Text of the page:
Type of InstitutionPublic University
DirectorBrian Iritani DVM, PhD  (Director),  Nick Reyes DVM, MS (co-Director, ASLAP grant)
AddressUniversity of Washington, I-438 Health Sciences Center,1959 NE Pacific Street, Seattle WA 98195-7340
Who to ContactBrian Iritani, Professor Department of Comparative Medicine or Geena Gallardo, Assistant to the Chair
Contact EmailEmail: biritani@uw.edu; or gallardg@uw.edu
Contact Phone(206)221-3932 (Brian) or (206)543-8047 (Geena)
Contact Fax(206)685-3006
How long are the rotations?2-4 weeks
When do rotations start?At any time
PrerequisitesStrong interest in pursuing a career in Laboratory Animal Medicine

How many trainees at one time?

Up to 2
SalaryNo salary is supplied unless students are selected for the ASLAP fellowship
BenefitsNo benefits other than sunny Seattle
Availability of housingStudents are responsible for their own housing, although the DCM can offer names of private parties that rent rooms. We encourage out-of-state students to apply for a supplemental stipend kindly supported by an ASLAP Foundation Grant.
Overview of the programThe University of Washington (UW), Department of Comparative Medicine (DCM) offers a pre-doctoral training program in Laboratory Animal Medicine (LAM) for 3 rd and 4 th year veterinary students.   The overall objective of the Clerkship Program is to provide veterinary students with significant understanding of the roles and opportunities for veterinarians in biomedical research and LAM.  For the past 40 years, the UW has received more federal research funding than any other U.S. Public University.  Much of this funding supports animal based research involving multiple mammalian, amphibian, and fish species.  The DCM is an Academic Department within the School of Medicine and DCM faculty are

actively involved in Clinical Care (including Surgery and Anesthesia), Service (Animal husbandry, Facilities design/maintenance; Veterinary Diagnostic Laboratory; Transgenic Resources and CRISPR Core, Gnotobiotic Animal Core, Histology and Imaging Core; Animal Welfare), Teaching (ACLAM-certified LAM Residency, Clinical Clerkships, Masters Degree Program), and Research (Immunology, lung biology, inflammatory bowel disease and colon cancer, gut microbiome, embryonic stem cell biology, nutrition, aging). Externs work closely with Faculty and Clinical Residents to gain exposure and training in all aspects of LAM and biomedical research.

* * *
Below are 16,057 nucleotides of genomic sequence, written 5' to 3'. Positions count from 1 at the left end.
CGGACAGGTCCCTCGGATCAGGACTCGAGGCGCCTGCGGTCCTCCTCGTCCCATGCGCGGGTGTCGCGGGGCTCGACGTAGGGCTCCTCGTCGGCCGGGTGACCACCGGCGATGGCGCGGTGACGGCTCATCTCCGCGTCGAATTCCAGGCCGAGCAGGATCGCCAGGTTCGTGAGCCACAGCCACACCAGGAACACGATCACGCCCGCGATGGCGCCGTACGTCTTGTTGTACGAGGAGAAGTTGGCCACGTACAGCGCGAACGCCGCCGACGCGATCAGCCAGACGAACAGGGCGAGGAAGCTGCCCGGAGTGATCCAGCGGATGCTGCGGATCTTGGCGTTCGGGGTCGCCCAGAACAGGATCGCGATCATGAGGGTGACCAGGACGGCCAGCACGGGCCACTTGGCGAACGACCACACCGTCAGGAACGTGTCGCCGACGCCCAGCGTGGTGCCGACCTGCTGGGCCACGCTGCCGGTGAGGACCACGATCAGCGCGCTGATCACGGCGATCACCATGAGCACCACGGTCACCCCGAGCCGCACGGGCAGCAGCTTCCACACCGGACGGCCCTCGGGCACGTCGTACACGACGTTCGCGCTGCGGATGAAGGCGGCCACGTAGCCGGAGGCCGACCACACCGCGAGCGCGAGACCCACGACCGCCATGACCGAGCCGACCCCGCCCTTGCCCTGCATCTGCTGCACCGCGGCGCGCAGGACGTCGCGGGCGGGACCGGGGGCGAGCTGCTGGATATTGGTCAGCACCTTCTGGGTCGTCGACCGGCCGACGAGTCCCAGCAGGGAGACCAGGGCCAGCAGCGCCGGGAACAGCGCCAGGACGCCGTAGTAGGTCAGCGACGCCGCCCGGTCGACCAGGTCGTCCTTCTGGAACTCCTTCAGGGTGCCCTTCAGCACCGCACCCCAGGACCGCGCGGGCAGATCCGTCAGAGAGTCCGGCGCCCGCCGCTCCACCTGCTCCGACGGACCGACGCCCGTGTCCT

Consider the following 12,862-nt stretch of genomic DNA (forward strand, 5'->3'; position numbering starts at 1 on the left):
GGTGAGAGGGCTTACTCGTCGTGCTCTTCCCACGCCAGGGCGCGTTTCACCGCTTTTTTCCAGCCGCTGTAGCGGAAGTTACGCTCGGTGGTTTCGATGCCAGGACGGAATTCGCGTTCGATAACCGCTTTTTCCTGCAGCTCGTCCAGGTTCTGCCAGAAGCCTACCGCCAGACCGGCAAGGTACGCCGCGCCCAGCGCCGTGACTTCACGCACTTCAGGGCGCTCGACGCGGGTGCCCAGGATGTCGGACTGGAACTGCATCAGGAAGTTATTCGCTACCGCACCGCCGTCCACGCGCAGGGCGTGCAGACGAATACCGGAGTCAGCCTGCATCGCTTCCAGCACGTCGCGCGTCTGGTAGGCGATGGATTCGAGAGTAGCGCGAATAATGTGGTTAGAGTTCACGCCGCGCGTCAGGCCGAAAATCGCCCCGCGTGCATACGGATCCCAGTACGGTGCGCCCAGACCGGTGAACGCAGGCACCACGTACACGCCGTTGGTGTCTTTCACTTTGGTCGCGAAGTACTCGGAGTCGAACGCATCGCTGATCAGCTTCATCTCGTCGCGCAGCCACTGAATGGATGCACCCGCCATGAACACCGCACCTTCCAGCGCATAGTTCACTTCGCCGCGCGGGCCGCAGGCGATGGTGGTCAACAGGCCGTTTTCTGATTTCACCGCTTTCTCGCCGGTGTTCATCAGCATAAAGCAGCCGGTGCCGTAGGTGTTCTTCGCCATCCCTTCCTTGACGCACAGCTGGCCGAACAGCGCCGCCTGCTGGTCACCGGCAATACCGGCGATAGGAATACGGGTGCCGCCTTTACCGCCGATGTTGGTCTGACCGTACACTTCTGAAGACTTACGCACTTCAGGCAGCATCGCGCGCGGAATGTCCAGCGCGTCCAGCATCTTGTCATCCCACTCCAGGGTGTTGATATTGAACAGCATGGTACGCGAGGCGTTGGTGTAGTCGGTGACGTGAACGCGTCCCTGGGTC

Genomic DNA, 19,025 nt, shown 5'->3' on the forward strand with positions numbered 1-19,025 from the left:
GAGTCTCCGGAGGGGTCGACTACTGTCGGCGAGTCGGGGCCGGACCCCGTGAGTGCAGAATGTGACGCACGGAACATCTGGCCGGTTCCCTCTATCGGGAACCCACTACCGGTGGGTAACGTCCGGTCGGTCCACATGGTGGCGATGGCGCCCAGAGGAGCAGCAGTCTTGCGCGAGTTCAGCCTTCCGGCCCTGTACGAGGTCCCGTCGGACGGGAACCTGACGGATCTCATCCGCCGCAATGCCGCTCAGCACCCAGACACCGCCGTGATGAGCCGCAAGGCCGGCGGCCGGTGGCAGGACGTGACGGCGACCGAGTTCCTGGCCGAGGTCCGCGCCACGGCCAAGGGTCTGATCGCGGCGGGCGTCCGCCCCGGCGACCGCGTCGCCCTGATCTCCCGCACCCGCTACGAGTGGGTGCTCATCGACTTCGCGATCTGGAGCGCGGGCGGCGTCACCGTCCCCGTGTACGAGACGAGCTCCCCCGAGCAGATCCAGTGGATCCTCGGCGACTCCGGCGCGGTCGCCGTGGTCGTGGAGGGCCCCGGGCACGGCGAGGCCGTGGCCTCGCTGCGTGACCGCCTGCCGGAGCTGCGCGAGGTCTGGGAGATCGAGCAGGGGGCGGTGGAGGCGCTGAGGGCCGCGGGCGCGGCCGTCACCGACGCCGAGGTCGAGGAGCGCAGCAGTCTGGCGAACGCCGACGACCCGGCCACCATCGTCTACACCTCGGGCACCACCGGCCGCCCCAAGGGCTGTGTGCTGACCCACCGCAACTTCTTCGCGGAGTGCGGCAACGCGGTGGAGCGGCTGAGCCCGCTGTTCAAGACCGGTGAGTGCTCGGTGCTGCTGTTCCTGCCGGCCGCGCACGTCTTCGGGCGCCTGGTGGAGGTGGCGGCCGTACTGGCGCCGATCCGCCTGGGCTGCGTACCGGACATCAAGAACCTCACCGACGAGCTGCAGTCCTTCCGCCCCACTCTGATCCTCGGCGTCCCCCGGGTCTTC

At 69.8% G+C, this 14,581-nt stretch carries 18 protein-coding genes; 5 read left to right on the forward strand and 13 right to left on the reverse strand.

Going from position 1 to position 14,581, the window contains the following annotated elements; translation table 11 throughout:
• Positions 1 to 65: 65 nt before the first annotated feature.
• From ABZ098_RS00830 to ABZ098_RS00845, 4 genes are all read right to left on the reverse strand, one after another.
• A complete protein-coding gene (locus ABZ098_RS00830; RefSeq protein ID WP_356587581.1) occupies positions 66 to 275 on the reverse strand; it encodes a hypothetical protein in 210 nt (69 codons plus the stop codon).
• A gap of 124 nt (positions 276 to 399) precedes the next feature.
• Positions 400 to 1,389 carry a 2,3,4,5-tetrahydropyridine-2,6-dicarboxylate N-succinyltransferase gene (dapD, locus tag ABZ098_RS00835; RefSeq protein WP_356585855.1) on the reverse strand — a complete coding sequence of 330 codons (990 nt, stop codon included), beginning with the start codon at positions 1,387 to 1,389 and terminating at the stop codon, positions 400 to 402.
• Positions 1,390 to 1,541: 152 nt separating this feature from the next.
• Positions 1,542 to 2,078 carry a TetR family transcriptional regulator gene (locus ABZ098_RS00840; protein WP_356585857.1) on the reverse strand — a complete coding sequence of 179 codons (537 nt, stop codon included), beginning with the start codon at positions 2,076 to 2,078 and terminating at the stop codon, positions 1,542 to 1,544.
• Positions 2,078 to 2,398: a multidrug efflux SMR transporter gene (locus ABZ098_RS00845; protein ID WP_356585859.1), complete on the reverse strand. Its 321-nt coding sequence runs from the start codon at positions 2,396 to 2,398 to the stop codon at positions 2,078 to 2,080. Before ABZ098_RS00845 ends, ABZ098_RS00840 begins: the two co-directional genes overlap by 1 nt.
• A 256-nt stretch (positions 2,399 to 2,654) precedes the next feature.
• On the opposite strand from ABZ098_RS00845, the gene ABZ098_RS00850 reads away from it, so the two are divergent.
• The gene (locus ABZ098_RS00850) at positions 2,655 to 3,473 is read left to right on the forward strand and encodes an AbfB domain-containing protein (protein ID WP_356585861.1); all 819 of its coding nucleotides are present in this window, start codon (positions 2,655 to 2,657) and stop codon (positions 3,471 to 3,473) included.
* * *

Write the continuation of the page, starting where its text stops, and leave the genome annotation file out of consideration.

Program Goals

  1. Acquire knowledge and skills relating to the practice of clinical laboratory animal medicine, husbandry management, and research core services involving commonly utilized research species including mice, rats, rabbits, fish, amphibians, ferrets, swine, sheep, dogs, and non-human primates.
  2. Obtain experience in anatomic pathology and the correlation of clinical findings and clinical pathology, with gross and microscopic changes.
  3. Gain an understanding of the specific regulations governing the use of animals in biomedical research, teaching, and testing.
  4. Acquire an appreciation of the roles of veterinarians in managing and directing the care and husbandry of laboratory animals in academia and industry.
  5. Acquire an appreciation of the roles of veterinarians in training principal investigators (PIs), research technicians, and animal care staff in the proper care and the use of laboratory animals in biomedical research.

These program goals are met by rotations through Veterinary Clinical Services (including surgery and anesthesia), Pathology Service (necropsy and histopathology services, slide review), Transgenic Resources, Rodent Health Monitoring, Non-humanPrimate Medicine, Gnotobiotics, Animal Welfare, Aquatic Animal Medicine, and Biotechnology/Research.  

Students also attend weekly clinical/research seminars, journal club, pathology training sessions, and LAM courses through the Department of Comparative Medicine. At the end of the clerkship, students present a ~30-40 minute seminar on a clinical case, research project, or other special topic in Laboratory Animal Medicine.   

Other commentsAcceptance into the Clerkship program is dependent on the student’s interest in pursuing a career in laboratory animal medicine, clerkship availability during the requested period (we generally do not want more than 2 students at a time), strength of the application and CV, and letter of intent.  Students are advised to apply early to ensure acceptance.  Selection for ASLAP funding will be based on the above criteria, plus special consideration of the distance traveling to Seattle.